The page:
Indeed, Aksel is the very model of the controlling nice guy, and Lie shows how such a person, while mostly benign, is still pulling the strings. But asked if he considered Aksel to be a bad boyfriend, Lie replied, “I don’t see him as a bad boyfriend at all, actually. She’s not bad; he’s not bad; they’re just human. They are put in situations where they have to make hard choices and end up feeling like the worst people in the world, but it’s not really their fault. It’s life’s fault, in a way.”
Trier’s previous films in the Oslo trilogy were about young men, and it’s potentially fraught to have him try to imagine what it’s like to be a woman in her 20s. (Trier turns 48 next month.) But Worst Person does a remarkable job of honoring the uniqueness of her journey. (To be fair, I’m a man, too, so what do I know? But I will say I know several female colleagues who absolutely adore this film.) Trier isn’t patronizing or smug about Julie’s struggles, and it’s telling that her suitors are as nuanced and human as she is. That’s especially true of Aksel, who sincerely loved Julie but has to learn that it wasn’t meant to be. I imagine most viewers will think, of the two men, Julie should have chosen Aksel — and yet, they’ll understand why that wasn’t a good match. Sometimes that just happens — the timing is off, one person is at a different stage of life or plain ol’ bad luck intervenes.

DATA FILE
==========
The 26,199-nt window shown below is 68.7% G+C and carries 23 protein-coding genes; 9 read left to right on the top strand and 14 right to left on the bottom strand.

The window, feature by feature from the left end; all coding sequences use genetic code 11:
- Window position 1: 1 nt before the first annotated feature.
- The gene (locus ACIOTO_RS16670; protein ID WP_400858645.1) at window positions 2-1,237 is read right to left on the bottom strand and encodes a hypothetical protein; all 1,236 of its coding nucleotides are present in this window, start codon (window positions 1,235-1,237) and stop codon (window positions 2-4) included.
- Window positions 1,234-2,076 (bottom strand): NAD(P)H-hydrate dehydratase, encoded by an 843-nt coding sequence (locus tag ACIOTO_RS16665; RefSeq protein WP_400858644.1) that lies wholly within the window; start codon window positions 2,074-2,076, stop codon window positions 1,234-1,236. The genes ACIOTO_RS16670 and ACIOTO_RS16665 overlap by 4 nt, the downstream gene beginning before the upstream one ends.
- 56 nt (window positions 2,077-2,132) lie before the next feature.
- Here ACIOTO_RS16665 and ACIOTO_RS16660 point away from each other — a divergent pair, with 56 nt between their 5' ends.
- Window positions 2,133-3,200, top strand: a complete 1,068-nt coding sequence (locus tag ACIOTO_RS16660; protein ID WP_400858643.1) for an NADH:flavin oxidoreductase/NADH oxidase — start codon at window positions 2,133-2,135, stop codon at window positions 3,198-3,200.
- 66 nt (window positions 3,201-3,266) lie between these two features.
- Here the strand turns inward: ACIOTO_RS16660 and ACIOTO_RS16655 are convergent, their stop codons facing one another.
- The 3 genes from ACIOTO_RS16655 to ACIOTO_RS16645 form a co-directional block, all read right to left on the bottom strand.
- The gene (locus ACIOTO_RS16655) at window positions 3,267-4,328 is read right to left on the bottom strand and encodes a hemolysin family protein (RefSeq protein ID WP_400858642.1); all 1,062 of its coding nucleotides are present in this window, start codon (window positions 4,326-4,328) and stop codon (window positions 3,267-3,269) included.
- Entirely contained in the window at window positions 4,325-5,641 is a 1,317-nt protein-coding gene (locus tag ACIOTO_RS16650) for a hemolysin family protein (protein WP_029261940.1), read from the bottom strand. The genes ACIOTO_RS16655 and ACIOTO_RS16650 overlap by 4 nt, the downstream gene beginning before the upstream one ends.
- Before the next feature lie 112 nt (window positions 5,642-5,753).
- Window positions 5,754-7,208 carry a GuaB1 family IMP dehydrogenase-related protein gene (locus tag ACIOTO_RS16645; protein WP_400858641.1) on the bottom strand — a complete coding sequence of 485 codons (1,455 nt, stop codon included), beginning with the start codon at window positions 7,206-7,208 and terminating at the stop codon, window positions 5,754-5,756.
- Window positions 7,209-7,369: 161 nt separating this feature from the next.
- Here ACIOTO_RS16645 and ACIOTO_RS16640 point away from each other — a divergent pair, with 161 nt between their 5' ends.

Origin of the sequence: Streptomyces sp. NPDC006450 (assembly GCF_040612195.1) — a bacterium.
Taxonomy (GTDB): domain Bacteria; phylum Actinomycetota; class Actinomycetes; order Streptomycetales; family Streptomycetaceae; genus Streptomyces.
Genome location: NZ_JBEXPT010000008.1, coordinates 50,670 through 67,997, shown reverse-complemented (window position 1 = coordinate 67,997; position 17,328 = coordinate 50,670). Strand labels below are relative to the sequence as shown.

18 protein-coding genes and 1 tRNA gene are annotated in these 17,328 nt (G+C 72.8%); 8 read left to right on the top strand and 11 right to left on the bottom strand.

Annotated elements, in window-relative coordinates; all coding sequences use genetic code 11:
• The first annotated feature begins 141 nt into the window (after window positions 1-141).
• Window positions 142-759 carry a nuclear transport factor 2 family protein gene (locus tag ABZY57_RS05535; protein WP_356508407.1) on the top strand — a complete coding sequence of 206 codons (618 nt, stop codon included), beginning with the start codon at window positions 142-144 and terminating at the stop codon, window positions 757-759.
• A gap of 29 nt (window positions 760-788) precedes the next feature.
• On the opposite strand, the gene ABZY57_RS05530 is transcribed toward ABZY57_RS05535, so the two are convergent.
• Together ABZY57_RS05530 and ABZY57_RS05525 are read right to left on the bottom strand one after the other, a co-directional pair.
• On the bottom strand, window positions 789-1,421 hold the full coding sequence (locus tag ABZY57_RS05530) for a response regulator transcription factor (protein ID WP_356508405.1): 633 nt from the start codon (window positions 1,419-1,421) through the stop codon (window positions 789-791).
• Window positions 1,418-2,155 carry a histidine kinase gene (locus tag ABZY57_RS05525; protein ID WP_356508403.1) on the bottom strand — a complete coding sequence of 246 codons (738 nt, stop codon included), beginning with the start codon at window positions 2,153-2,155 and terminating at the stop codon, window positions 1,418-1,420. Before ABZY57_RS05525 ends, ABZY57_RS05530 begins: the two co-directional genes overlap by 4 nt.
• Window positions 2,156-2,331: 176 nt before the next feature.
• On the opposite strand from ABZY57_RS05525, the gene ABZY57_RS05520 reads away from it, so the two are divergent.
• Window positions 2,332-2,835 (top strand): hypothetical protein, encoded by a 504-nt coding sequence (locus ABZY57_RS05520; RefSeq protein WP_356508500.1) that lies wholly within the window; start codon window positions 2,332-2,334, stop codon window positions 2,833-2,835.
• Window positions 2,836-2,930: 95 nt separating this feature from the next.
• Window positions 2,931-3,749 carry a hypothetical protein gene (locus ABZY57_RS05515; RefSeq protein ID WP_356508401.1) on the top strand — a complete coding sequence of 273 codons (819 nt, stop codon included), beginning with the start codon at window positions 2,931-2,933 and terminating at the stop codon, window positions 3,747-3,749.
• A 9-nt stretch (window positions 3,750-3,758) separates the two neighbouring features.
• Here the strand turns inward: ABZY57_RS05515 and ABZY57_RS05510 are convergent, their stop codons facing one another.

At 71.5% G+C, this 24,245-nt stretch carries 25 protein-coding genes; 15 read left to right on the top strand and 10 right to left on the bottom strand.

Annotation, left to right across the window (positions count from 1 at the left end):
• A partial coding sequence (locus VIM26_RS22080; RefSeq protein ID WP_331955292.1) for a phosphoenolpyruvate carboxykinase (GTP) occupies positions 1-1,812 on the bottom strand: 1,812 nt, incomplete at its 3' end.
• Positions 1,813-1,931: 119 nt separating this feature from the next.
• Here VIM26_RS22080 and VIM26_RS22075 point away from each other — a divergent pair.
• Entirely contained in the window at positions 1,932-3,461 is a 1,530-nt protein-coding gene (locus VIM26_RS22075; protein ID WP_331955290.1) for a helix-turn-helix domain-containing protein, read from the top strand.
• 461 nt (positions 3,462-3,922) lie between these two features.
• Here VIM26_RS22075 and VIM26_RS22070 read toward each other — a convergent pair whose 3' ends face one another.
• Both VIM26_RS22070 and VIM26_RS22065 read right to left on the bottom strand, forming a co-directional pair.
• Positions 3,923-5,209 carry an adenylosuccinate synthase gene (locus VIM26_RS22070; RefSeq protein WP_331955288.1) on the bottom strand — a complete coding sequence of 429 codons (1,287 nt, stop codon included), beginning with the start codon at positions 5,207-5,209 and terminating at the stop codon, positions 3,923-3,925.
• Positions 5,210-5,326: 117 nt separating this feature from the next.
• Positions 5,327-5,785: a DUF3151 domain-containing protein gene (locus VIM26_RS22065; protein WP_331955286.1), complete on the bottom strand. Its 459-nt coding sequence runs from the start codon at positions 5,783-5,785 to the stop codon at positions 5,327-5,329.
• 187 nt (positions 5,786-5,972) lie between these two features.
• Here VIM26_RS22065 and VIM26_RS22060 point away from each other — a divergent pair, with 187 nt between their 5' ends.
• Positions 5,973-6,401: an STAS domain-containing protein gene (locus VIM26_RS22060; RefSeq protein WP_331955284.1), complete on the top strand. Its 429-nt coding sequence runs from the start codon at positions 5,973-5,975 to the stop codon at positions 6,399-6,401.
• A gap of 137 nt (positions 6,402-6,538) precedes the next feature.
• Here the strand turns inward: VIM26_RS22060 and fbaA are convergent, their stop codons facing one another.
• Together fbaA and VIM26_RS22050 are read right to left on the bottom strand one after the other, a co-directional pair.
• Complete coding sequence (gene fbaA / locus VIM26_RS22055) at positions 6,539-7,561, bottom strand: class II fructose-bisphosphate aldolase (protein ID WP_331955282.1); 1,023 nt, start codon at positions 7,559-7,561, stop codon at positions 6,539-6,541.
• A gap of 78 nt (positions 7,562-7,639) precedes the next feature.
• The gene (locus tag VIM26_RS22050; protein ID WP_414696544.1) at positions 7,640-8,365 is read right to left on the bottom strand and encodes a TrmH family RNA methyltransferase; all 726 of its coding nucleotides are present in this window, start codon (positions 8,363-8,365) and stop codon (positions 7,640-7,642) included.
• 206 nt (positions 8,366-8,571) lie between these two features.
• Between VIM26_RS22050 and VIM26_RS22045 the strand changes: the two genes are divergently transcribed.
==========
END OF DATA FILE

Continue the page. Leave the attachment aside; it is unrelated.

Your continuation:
Among its many attributes, Worst Person is incisive about how it feels to be left behind. We’ve all been dumped — we’ve all been the ex-boyfriend — and it’s a strange position to find oneself in. You don’t want to act like it bothers you, although of course it bothers you, so how do you carry yourself? Like a wounded puppy? Like a cocky lothario determined to prove her wrong? It’s tricky, and what’s quite moving about Aksel is how he becomes the quintessential ex-boyfriend — the good guy who’s ultimately not good enough — without becoming an asshole or a creep. Even in his final scenes with Julie, we see why theirs was a love that wasn’t built to last, no matter how great they seem together. Maybe it won’t be a traditional happy ending, but maybe something beautiful can still emerge.
Aksel may not end up with Julie, but Anders Danielsen Lie can content himself with knowing that the internet loves him. You’ll go to The Worst Person in the World to connect with Julie’s personal journey, but you’ll also spare a thought for Aksel, who will be pivotal in her life but, in the end, just another supporting player. Likewise, Lie doesn’t steal the movie from Reinsve — rather, he reminds us that even if we don’t always get the girl, the people we choose to be can have a positive or negative impact on those we love. Lie’s sensitivity and decency light up every scene of this film. He makes Aksel an ex worth aspiring to be.